If a part, a front wing for example, is damaged, the team needs to replace that part. These parts have already been manufactured as spares, so the team has already paid to build the replacement part. However, teams see crash damage as an expense because the damaged part needs to be replaced and can never be used on a car again.
But not all spares are equal. In some cases, a driver might damage their front wing, which could be an upgraded part the team brought to the race in order to test. If the upgraded part is damaged, the driver might have to revert to an older spec front wing, which would be used as a spare.
Some people in F1 have suggested the team that causes a crash should pay for the damage. For example, in the wet 2021 Hungarian Grand Prix, Valtteri Bottas steamed into turn one as his brakes locked up in the slippery conditions, causing mayhem on the first lap. One of the victims was Charles Leclerc’s Ferrari, which had already sustained a significant amount of damage during the season.
Ferrari boss Mattia Binotto was not happy having to pay for the damage done to one of his cars when a rival team was clearly at fault. He proposed that the team that caused the damage should end up paying for it out of their budget cap, which would make sense to many people.
However, there is a flaw to this concept. As with anything in the competitive world of Formula 1, this rule would become a focal point for arguments and debates among teams. It’s often difficult to determine who is at fault for a crash, and at the end of the day, each team will be able to argue why they are not at fault.
It’s understandable to see why Binotto was so unhappy about the damage done to his car. Leclerc racked up a total crash damage bill of $4 million, second only to Mick Schumacher in the entire 2021 season. However, the rule of paying for another team’s damages did not come into force.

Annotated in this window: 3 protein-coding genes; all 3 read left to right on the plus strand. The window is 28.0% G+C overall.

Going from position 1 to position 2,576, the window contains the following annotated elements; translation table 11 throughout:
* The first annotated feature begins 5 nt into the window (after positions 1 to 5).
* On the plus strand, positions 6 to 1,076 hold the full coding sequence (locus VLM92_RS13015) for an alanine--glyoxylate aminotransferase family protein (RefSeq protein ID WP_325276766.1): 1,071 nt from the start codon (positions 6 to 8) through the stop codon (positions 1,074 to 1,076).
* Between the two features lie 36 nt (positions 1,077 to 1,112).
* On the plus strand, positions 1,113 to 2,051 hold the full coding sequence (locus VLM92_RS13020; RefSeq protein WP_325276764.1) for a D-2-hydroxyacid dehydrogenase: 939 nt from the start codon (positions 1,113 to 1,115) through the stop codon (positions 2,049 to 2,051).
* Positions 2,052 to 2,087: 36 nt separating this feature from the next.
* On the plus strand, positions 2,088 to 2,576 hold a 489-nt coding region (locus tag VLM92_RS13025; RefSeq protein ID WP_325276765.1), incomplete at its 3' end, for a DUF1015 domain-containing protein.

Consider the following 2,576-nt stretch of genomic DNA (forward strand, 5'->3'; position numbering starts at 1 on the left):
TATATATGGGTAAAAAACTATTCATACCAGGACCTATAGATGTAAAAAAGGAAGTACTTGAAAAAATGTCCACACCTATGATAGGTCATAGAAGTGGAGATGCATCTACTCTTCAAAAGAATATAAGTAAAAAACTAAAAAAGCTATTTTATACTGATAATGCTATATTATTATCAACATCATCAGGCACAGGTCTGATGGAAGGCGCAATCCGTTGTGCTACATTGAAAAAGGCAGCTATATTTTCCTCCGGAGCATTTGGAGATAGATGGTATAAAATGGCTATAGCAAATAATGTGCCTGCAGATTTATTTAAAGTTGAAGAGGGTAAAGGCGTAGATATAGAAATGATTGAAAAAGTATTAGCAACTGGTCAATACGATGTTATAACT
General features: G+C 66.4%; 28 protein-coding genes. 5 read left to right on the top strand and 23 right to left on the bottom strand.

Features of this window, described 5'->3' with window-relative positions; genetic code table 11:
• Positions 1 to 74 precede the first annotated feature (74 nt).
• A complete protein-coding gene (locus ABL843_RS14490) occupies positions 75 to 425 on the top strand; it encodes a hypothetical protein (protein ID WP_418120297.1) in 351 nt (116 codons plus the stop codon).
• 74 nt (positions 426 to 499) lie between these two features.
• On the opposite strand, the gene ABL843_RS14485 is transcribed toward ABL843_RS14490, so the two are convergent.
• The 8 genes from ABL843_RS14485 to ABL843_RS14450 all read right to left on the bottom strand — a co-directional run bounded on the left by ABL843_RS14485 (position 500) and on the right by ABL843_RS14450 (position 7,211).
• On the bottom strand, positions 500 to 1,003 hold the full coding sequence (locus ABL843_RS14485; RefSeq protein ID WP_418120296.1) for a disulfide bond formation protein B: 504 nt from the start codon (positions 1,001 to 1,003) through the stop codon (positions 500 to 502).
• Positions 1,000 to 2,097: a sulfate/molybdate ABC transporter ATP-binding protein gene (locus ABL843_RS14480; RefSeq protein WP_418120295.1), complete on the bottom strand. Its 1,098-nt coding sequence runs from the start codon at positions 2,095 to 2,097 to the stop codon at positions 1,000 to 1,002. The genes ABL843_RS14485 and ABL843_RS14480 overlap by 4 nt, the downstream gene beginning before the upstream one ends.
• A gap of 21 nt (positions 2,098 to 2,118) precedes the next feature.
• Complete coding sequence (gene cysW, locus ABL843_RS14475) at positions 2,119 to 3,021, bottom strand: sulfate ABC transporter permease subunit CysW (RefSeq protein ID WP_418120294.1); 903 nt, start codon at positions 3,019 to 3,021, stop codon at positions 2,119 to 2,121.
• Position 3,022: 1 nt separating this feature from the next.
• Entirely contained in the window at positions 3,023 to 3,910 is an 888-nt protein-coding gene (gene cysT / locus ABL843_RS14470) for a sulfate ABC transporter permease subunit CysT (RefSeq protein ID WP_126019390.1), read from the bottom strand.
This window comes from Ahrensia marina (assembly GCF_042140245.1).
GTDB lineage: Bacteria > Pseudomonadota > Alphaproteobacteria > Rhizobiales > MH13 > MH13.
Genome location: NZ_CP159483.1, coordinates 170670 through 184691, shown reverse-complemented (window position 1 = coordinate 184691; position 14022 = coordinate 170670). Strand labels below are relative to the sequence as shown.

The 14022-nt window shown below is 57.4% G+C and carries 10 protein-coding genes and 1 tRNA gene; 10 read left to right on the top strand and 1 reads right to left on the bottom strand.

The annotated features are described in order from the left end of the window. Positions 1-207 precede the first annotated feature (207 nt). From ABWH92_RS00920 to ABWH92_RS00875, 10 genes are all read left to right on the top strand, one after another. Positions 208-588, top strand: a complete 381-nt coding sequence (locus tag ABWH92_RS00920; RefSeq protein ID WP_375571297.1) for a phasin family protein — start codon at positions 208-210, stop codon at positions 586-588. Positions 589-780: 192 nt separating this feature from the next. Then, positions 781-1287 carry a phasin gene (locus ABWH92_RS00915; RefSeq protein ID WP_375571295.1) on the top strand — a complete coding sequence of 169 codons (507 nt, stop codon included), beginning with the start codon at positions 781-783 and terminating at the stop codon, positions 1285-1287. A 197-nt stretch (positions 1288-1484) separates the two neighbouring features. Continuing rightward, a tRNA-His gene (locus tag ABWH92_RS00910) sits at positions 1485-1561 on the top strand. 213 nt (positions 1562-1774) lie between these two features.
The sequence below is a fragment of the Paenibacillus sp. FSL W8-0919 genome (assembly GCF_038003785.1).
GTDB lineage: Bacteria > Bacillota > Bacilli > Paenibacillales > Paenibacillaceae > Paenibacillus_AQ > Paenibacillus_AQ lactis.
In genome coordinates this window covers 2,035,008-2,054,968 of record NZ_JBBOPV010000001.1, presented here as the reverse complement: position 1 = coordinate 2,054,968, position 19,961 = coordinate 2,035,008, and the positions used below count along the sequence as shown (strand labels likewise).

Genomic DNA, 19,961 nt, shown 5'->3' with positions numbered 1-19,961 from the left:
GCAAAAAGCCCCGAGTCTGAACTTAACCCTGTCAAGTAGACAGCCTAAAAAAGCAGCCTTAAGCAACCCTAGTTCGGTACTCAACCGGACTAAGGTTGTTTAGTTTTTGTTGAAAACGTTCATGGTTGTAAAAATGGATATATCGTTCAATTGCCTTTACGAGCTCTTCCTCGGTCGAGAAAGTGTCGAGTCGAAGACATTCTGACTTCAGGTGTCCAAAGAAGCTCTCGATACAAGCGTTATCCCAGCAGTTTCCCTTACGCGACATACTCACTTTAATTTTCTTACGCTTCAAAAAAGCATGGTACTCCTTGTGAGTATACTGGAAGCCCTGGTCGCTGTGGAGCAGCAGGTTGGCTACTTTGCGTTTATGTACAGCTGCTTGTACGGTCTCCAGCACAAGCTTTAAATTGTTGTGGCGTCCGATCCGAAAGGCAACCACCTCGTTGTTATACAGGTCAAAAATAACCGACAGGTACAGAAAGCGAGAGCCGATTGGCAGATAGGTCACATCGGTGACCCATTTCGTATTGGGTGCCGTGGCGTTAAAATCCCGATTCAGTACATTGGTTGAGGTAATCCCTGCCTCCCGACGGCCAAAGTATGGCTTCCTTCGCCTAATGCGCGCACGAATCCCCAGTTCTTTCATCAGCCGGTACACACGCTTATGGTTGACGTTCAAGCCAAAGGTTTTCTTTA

Crash damage is included in the F1 budget cap, which is incredibly difficult for teams to manage. The teams are already struggling to stay under the budget cap with manufacturing and upgrades, but the one variable that’s difficult to account for is crash damage.
It might be easy for a team to control their costs throughout the entire season by using some careful planning. However, they need to leave some margin for error. The team could easily exceed their budget cap if their driver crashes during the final Grand Prix of the weekend, especially if they’re working with fine margins.
Many teams are not happy about crash damage being included in the budget cap. Oftentimes, it’s not the team’s fault, but it still must come out of their budget. This can be incredibly disappointing considering the money could have been used for an upgrade instead.
With the budget cap being strict as it is, it’s difficult for the teams to manage their finances towards the tail end of the season. Tracks such as Singapore and Spa are notorious for penalizing drivers who make the smallest of mistakes with huge amounts of crash damage.
F1 cars are insured, but only when they’re not racing. This might seem counterintuitive, but it makes sense. When the cars are out on track, there is a higher risk of them being damaged, which means that insuring them would be more expensive than simply paying for the damage done to the car.
However, the cars are insured when they are away from the track. When the cars are being transported from race to race, the teams have insurance for their cars because there are some things that are out of their control. Anything from theft to natural disasters can be covered by insurance.
The cars are much easier to insure away from the track because there is much less risk involved. The chances of these cars being damaged during transport or even stolen are extremely low. This is because the teams transport them in a highly secure manner.
The cost of the cars is another issue when it comes to insuring them while they are out on track. With a front wing costing north of $150,000 and being incredibly fragile, it’s easy to see why it would not be a smart move to insure an entire Formula 1 car for a Grand Prix.
F1 teams pay for their own crash damage. This rule has been frustrating for some teams because they often must pay for the damage done to their cars by another team. Teams are under a strict budget cap they can’t exceed, and crash damage can significantly eat into this budget.